On August 7, a 'concrete pouring' ceremony was held at the LWR site in North Korea. According to a KEDO press release, the "pouring of 'first concrete' for the foundations of the main power plant buildings" marks "an important milestone in the construction of the...LWR project at the construction site in Kumho district, South Hamgyong province..." The release continues: "The ceremony highlights the important contribution made by KEDO's prime contractor, the Korea Electric Power Corporation (KEPCO). Since March 1996, KEPCO has been responsible for implementing the KEDO-KEPCO Turnkey Contract for the construction of two 1,000 MW(e) light-water reactors."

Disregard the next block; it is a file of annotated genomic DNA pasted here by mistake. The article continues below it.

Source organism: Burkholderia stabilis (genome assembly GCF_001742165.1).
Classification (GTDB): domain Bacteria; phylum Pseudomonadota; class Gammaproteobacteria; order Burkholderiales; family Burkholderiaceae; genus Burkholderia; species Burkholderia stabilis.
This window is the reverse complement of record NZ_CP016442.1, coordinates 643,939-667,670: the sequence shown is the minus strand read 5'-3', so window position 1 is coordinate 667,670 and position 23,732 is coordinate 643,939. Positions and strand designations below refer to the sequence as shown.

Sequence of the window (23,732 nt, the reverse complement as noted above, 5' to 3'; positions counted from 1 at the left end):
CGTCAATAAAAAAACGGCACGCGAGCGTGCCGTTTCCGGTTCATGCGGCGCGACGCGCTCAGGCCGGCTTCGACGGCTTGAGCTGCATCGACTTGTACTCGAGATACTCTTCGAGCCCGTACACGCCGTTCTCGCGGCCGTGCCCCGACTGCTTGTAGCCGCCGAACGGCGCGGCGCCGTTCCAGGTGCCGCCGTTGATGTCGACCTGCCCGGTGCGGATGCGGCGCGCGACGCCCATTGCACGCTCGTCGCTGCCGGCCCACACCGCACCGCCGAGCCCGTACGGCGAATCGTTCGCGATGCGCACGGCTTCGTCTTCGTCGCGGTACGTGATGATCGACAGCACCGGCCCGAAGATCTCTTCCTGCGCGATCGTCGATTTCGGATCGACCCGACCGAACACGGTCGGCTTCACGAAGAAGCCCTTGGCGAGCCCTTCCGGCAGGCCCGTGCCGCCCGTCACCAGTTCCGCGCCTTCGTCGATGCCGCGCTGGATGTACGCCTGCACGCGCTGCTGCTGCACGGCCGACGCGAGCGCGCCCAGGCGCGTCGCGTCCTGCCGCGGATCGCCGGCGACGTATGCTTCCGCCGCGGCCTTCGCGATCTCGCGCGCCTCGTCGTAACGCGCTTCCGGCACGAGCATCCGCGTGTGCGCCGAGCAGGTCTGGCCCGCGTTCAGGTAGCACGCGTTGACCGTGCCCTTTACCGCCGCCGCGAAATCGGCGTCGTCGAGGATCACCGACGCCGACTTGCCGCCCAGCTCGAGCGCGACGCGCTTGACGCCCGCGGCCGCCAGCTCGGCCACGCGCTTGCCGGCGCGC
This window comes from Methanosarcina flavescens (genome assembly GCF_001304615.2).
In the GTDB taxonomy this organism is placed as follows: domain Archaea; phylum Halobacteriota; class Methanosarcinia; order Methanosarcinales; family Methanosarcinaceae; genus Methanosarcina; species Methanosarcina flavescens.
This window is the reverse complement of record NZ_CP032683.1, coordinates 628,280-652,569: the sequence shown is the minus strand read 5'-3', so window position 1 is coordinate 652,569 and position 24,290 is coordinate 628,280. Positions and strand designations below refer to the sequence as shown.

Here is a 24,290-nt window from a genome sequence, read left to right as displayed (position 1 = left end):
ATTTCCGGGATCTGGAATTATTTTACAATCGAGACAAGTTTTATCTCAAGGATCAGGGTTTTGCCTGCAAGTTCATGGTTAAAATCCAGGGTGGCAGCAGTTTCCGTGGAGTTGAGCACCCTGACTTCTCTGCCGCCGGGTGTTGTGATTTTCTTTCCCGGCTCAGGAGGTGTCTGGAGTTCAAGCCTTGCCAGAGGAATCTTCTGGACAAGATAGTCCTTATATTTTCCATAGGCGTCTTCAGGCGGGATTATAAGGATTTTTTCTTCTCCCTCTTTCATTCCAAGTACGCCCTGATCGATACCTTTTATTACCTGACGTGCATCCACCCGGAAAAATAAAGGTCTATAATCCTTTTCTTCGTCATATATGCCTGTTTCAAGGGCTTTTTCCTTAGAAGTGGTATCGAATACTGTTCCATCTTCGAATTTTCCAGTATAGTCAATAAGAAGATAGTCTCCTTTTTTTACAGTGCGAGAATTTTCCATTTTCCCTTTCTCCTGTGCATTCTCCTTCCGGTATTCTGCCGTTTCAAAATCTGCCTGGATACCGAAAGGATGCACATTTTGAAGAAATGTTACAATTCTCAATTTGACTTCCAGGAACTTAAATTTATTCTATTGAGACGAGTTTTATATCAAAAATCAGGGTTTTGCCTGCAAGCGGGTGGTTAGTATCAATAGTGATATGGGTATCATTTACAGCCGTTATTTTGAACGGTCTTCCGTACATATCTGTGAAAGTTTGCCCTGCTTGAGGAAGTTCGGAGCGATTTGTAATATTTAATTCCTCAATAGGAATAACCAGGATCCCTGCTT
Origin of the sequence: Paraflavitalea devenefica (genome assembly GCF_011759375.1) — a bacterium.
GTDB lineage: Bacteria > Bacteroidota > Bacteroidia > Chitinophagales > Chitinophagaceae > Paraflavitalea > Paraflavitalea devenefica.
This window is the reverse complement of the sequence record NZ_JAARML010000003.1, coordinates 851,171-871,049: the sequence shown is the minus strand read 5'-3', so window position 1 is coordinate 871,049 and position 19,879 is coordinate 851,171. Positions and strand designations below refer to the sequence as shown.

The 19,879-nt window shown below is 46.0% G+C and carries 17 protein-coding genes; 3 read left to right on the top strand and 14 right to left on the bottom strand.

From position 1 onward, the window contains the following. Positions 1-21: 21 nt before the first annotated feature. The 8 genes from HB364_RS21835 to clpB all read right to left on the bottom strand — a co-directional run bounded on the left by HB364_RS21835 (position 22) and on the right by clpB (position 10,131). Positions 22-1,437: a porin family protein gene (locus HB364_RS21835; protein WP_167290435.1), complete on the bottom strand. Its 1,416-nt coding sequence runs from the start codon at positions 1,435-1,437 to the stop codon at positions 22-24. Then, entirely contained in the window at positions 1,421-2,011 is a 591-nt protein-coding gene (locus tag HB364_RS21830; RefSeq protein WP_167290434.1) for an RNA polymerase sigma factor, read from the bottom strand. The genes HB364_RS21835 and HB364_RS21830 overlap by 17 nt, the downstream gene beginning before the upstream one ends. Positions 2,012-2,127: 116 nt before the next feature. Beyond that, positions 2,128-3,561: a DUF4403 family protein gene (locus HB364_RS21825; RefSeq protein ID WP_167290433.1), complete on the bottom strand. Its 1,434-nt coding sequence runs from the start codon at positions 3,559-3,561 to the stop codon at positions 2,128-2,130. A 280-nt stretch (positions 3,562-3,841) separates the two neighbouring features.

The ceremony was attended by officials and diplomats from North Korea, KEDO's Executive Board (the US, Japan, South Korea and the European Union), eight other KEDO member states (Argentina, Australia, Chile, Czech Republic, Indonesia, New Zealand, Poland and Uzbekistan), plus three 'contributing states' (Germany, Thailand and the UK). The general tone of speeches at the event was upbeat. Chang Seung-sup, South Korea's representative on the Organisation's Executive Board, enthused: "Today's concrete-pouring is a milestone which shows that this project, essential to establishing peace on the Korean peninsular, is firmly set on its course, despite having faced many difficulties and setbacks. ... The concrete pouring means that the construction can never be stopped from now on. Thus, it is a very significant ceremony." KEDO's Executive Director, Ambassador Charles Kartman of the US, urged his audience, and perhaps also American sceptics of the deal: "Let's not forget that in 1994 the two sides were drifting in the direction of a bloody war".